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GOV. BROWN SIGNS INDOOR HEAT ILLNESS MANDATE

Yes, you read that correctly.  The State of California feels that people working in-doors deserve the same protections from Heat Illness training as outdoor workers.  Now, on some levels this makes sense.  For instance, a worker in a factory could be exposed to severe heat conditions. Other similar places could be electrical generation areas, greenhouses, building construction, attic insulation installers, electricians, plumbers, etc.  So, this could have some practical applications in the workplace.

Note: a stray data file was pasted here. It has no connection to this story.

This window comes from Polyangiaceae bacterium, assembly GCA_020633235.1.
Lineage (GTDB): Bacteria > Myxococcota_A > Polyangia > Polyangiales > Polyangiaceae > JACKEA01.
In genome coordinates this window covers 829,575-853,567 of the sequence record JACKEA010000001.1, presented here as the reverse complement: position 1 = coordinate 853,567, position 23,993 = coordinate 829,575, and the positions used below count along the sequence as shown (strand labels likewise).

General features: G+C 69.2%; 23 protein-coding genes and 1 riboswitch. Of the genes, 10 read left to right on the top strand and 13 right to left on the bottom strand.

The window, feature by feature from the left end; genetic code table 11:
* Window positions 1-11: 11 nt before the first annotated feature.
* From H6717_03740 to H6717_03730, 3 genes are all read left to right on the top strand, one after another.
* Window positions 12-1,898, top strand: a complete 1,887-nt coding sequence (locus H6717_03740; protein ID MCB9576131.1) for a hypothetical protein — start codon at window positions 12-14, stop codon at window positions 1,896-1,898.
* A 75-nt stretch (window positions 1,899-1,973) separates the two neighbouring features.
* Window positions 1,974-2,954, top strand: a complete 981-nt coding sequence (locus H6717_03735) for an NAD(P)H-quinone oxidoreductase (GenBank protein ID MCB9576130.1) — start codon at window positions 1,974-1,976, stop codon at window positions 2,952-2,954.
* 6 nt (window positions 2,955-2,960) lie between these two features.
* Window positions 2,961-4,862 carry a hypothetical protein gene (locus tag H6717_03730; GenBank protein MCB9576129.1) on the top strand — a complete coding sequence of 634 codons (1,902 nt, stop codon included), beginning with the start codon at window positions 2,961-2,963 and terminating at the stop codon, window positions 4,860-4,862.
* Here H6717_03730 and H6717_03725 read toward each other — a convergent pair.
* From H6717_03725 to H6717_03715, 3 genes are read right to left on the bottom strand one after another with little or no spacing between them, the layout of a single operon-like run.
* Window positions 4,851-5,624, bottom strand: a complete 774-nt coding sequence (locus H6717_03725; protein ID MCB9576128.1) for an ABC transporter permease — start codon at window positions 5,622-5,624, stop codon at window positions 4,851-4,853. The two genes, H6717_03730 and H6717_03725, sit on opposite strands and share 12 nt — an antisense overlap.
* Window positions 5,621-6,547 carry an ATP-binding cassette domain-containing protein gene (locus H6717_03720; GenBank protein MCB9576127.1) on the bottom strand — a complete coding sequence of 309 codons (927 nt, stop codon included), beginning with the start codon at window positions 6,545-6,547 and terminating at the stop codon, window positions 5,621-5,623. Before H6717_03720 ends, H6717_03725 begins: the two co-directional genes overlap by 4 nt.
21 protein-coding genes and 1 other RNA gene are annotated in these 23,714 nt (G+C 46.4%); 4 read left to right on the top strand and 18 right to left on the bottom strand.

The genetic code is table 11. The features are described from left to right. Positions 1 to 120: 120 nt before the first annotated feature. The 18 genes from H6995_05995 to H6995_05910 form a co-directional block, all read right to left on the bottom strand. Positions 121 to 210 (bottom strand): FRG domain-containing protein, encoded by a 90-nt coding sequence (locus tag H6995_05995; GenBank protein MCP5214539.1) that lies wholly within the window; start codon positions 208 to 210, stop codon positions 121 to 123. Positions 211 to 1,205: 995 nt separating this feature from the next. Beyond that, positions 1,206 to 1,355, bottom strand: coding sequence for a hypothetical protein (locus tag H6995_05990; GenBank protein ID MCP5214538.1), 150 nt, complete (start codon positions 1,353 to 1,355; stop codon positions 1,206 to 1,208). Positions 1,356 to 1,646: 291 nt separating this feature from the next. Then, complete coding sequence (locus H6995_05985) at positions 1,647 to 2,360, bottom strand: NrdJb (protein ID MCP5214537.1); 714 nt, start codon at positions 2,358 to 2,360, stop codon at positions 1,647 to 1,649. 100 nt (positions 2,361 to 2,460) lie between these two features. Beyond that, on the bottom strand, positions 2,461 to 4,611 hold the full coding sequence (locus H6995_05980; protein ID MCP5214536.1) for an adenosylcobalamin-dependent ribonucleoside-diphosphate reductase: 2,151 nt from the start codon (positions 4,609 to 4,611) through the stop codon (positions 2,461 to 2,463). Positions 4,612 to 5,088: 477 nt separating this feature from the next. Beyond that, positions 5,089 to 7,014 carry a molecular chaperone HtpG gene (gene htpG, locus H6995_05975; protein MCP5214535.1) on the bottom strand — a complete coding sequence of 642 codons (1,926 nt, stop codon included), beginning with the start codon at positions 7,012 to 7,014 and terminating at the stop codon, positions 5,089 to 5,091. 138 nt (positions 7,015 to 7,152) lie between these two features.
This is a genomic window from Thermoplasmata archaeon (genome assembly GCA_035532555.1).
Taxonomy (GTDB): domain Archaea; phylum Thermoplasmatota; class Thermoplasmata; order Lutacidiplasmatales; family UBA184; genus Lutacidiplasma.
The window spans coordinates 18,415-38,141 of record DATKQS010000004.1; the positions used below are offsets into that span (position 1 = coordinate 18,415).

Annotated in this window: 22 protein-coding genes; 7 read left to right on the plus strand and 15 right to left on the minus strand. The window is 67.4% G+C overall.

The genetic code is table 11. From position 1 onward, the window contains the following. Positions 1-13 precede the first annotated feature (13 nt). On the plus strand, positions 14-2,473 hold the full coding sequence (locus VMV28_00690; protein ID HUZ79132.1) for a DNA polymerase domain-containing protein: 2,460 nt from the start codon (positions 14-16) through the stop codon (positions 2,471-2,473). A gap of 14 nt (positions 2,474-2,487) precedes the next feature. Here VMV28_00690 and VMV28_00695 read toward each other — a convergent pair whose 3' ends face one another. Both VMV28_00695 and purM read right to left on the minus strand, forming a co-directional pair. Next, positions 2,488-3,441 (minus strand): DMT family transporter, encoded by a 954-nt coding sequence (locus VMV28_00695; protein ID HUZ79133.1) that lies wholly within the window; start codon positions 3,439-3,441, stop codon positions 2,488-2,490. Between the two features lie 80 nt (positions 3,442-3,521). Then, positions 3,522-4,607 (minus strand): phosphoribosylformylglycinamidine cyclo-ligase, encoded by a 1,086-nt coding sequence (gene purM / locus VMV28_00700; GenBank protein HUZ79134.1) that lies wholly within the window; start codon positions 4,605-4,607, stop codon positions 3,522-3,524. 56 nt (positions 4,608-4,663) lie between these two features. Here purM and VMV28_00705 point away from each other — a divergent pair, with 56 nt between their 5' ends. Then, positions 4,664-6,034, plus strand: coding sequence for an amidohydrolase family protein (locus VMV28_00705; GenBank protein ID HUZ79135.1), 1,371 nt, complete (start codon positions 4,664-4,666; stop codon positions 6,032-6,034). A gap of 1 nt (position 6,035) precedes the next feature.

That being said, it is a very poorly written bill, SB 1167 (Mendoza; D-Artesia) , which gives almost no direction as to the definition of an “indoor occupation” that would be covered under this act.  In fact, the entire project is left almost completely to Cal\OSHA to write and implement this program.  They have to begin the rule making process in 2017 to submit a proposed rule to the Cal/OSHA Standards Board by January 1, 2019.

This is a stakeholder driven process, so it is very important that your industry is part of the conversation.  If you have an advocacy group, get them involved early to state your position before the rules are written.  It is almost impossible to fight or have them re-written later.

 

REST PERIOD BILL ON GOVERNOR’S DESK – AB 1513

SEE UPDATED INFORMATION DATED 1/24/2017